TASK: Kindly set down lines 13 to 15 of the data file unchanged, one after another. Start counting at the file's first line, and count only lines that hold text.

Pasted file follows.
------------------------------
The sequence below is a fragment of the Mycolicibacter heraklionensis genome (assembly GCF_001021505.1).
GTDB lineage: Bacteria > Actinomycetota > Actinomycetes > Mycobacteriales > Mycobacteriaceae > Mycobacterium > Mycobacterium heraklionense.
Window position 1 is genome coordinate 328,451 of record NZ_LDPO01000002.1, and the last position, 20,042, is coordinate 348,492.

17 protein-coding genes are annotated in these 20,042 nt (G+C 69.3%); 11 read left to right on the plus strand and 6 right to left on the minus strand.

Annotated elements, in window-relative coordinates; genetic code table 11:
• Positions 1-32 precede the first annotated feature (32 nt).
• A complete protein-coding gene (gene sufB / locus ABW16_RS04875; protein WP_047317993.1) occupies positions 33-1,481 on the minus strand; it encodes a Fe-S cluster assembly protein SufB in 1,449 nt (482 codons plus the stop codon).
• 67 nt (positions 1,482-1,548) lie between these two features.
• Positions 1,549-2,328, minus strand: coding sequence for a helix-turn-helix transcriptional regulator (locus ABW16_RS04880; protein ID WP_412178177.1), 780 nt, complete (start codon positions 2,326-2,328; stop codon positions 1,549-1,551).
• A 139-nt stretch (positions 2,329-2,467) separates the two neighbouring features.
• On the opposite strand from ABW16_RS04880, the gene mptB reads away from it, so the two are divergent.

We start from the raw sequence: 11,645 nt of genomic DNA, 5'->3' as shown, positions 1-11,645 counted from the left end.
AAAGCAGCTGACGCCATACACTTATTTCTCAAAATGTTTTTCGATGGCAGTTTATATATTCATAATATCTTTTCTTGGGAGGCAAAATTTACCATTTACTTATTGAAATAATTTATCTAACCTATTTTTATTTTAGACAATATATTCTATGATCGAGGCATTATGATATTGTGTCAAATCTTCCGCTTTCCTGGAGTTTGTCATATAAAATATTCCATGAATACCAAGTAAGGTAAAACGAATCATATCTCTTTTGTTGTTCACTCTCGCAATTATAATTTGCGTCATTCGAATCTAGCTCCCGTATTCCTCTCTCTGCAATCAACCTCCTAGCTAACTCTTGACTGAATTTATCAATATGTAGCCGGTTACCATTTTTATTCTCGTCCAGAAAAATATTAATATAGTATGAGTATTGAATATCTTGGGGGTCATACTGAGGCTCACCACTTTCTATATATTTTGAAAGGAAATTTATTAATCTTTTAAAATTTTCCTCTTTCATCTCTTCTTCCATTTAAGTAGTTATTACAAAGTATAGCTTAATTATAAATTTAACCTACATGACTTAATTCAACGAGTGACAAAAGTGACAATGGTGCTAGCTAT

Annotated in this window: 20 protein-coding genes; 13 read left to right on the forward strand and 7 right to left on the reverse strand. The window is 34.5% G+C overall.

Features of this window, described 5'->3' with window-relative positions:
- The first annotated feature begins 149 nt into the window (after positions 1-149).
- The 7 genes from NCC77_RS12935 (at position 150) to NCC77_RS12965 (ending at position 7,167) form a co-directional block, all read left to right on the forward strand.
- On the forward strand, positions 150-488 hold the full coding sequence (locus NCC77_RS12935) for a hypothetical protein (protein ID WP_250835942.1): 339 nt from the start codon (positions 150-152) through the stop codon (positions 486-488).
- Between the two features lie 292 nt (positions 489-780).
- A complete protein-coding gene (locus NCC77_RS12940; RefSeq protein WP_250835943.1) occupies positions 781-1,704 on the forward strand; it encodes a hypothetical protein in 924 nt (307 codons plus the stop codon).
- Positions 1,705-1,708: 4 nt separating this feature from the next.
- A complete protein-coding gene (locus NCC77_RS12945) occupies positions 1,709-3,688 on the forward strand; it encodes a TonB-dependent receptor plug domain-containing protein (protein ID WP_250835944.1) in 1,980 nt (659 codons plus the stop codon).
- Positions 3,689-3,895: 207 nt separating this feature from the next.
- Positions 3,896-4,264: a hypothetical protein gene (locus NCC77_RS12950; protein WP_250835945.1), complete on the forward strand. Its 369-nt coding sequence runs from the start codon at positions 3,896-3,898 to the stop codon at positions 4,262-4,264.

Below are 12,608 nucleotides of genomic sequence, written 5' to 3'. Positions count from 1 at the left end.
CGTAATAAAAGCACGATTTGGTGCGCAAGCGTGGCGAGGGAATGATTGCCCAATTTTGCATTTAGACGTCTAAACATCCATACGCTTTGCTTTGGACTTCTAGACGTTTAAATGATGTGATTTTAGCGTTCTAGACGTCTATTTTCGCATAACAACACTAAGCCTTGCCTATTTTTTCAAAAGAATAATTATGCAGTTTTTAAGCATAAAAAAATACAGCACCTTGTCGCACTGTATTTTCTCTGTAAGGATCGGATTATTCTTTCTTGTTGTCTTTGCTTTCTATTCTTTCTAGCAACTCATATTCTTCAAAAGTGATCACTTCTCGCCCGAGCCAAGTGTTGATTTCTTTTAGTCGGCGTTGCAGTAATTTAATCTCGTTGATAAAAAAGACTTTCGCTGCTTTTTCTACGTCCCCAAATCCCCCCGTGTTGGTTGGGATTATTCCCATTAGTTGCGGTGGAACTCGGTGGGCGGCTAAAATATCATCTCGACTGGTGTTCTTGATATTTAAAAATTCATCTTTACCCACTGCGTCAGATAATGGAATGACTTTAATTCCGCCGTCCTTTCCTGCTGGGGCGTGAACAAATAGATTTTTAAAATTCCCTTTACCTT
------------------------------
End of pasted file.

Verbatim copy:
AAAGCAGCTGACGCCATACACTTATTTCTCAAAATGTTTTTCGATGGCAGTTTATATATTCATAATATCTTTTCTTGGGAGGCAAAATTTACCATTTACTTATTGAAATAATTTATCTAACCTATTTTTATTTTAGACAATATATTCTATGATCGAGGCATTATGATATTGTGTCAAATCTTCCGCTTTCCTGGAGTTTGTCATATAAAATATTCCATGAATACCAAGTAAGGTAAAACGAATCATATCTCTTTTGTTGTTCACTCTCGCAATTATAATTTGCGTCATTCGAATCTAGCTCCCGTATTCCTCTCTCTGCAATCAACCTCCTAGCTAACTCTTGACTGAATTTATCAATATGTAGCCGGTTACCATTTTTATTCTCGTCCAGAAAAATATTAATATAGTATGAGTATTGAATATCTTGGGGGTCATACTGAGGCTCACCACTTTCTATATATTTTGAAAGGAAATTTATTAATCTTTTAAAATTTTCCTCTTTCATCTCTTCTTCCATTTAAGTAGTTATTACAAAGTATAGCTTAATTATAAATTTAACCTACATGACTTAATTCAACGAGTGACAAAAGTGACAATGGTGCTAGCTAT

Annotated in this window: 20 protein-coding genes; 13 read left to right on the forward strand and 7 right to left on the reverse strand. The window is 34.5% G+C overall.

Features of this window, described 5'->3' with window-relative positions: